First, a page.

This post has a free patterning printable for A, B, C, D Fish Theme activities and art lesson. Pattern Fishand Pattern Bugs are both written by Trudy Harris who has such excellent pre-math stories for children to build background knowledge for future success and concepts for their math education. In these books, Trudy Harris uses poetry to engage the children and have them listen for patterning in words. Wiggle pop, wiggle pop, wiggle pop, wiggle . . . . POP!
The poems are on one page and just when the children catch on to the pattern, one word is left off. Turning the page, the missing word is huge, the picture zooms in closely, the children are saying it aloud, and there is an exciting picture. At the end of Trudy’s books are math explanation pages for teachers and parents. The entire series of books are so wonderful, and I was sad Minneapolis area libraries only had one copy of PATTERN FISH! One? These are books that would benefit young children so much, I think every library should have at least one copy of each of her books.
Supposedly the USA is behind other countries in math scores, and I know much mathematical understanding could be built in the pre K, and first grade years using child-centered books like this one.
Patterning Printable for A, B, C, D Fish Theme
Here are some examples of the free 47 page PDF in a pocket chart to give some idea of how the materials could be used. Have children who may be wearing the patterns come to the front of the class to provide real-life examples of the patterns. Later, an A B pattern might be +4, +3, +4, +3, +4, +3, and so on. Have children repeat the words out loud and practice finding patterns. One day they will start coming to school to quiz you on which patterns they are wearing!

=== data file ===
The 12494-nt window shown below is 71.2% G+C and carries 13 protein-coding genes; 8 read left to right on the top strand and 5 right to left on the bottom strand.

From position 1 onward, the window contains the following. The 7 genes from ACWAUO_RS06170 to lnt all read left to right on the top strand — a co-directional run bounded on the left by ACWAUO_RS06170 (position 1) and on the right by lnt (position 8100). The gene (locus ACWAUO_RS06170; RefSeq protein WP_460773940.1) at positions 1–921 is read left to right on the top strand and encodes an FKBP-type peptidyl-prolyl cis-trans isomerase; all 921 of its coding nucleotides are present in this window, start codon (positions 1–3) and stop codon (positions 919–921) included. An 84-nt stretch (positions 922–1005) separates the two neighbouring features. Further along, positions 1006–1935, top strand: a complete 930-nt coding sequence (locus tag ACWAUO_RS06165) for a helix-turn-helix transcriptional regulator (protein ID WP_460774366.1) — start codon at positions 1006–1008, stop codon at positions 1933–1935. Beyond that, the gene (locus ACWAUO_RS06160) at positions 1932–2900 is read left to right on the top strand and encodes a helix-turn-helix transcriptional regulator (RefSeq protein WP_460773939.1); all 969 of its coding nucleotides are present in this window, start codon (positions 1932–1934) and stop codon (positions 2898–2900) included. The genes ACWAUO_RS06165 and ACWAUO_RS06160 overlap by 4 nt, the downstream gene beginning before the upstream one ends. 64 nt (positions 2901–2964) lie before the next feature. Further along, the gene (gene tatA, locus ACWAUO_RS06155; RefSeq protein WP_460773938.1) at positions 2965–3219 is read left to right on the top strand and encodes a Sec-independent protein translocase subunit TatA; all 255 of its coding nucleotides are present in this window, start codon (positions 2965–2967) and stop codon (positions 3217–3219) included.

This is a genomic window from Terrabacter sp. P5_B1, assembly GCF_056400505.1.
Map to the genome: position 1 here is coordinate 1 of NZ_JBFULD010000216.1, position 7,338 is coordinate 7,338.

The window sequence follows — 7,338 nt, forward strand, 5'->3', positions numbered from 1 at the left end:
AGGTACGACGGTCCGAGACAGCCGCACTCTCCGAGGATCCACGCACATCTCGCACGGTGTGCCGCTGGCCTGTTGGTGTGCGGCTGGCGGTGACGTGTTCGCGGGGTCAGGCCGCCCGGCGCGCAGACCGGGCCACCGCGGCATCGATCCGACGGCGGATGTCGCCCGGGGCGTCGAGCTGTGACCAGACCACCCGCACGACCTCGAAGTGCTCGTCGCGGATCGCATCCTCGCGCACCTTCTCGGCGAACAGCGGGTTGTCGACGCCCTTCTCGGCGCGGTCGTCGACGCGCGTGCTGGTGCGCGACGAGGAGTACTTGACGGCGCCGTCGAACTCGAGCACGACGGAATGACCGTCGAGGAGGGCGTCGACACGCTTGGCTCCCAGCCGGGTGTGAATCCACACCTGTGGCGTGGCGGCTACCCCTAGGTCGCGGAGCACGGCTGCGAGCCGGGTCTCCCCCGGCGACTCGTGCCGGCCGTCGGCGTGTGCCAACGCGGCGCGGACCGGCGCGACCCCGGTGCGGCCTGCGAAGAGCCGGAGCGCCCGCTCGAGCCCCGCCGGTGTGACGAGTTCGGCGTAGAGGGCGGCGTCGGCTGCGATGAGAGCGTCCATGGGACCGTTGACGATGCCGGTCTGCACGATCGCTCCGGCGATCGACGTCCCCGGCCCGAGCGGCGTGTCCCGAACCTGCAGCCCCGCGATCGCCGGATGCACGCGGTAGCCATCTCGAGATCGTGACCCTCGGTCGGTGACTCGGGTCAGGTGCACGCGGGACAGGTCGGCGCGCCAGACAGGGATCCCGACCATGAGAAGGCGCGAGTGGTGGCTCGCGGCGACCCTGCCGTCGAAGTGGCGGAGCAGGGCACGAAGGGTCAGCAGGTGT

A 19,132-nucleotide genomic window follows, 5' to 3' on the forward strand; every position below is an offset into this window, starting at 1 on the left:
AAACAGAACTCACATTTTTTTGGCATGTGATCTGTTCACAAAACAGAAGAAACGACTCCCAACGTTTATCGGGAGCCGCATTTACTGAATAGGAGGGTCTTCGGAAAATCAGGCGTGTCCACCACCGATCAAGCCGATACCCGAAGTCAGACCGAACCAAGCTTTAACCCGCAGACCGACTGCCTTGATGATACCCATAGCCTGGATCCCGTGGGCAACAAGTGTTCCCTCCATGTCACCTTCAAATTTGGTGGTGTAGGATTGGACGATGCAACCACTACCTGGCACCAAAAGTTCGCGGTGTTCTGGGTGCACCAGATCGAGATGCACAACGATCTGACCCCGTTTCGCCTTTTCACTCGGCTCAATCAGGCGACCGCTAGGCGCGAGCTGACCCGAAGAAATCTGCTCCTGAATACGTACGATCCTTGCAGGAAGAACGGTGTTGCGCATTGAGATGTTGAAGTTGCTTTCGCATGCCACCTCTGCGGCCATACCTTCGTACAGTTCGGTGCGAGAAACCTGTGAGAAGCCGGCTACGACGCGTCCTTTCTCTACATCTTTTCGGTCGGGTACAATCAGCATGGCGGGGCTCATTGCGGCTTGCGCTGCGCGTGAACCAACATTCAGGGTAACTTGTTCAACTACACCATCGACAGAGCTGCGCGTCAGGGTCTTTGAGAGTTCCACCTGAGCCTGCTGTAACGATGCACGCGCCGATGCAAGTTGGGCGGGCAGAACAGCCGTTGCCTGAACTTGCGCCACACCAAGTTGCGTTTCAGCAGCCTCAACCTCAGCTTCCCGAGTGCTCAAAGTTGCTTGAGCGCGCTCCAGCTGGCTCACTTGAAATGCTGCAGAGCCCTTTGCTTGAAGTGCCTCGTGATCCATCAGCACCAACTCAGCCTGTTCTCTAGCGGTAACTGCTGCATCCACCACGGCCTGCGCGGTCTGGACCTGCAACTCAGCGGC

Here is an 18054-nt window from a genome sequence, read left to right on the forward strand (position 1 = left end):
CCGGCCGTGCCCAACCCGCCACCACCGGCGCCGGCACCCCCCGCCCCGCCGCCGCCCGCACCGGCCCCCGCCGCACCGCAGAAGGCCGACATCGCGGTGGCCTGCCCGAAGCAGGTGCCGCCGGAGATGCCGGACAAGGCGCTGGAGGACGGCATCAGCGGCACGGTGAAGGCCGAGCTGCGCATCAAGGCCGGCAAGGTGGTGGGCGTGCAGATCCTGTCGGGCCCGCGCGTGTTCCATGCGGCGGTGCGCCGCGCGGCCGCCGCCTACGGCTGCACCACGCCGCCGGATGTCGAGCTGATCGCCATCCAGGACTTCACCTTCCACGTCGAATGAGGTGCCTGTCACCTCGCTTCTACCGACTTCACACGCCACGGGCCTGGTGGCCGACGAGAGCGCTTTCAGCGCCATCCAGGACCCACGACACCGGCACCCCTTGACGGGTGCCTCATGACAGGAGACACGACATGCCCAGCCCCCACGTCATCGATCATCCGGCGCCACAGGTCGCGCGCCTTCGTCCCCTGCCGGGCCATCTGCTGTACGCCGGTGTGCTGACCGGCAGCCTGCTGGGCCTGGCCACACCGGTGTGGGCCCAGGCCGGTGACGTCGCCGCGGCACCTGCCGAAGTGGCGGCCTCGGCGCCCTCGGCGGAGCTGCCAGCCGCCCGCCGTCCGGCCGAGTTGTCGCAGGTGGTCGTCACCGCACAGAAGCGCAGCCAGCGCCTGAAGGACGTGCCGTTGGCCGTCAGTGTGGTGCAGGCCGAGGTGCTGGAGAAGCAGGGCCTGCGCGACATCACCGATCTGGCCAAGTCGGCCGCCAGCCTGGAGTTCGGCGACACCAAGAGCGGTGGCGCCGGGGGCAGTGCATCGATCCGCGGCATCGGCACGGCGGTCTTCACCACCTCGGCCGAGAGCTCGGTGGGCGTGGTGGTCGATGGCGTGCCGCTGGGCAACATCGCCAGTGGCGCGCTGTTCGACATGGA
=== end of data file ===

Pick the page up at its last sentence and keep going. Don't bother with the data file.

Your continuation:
The A B B pattern will be in number sequences such as +1, +2, +2, and repeat. Right now, the learning can be kept at a fun and entertaining level.
I used paint chips to make an A B C D pattern:
Now for the patterning art. For the very young or emergent artists, a fish pattern could be provided with lines drawn on the paper for children to stamp in their patterns. Old chart paper with lines would be great to use for this project.
For the more independent artist, begin with an oval shape that could be traced by the child:
Then, the children add the lips (oh, how fun), a tail . . .
They will need to add fins, of course . . .
Then the children could finish by filling in their own patterns on their pattern fish!
The PDF pages includes more practice for children to practice their skills further. Here is a one page example of a possible answer. Several pages of fish and possible answers are included in the PDF, along with pocket chart cards for the teacher or parent.
Happy math reading, Carolyn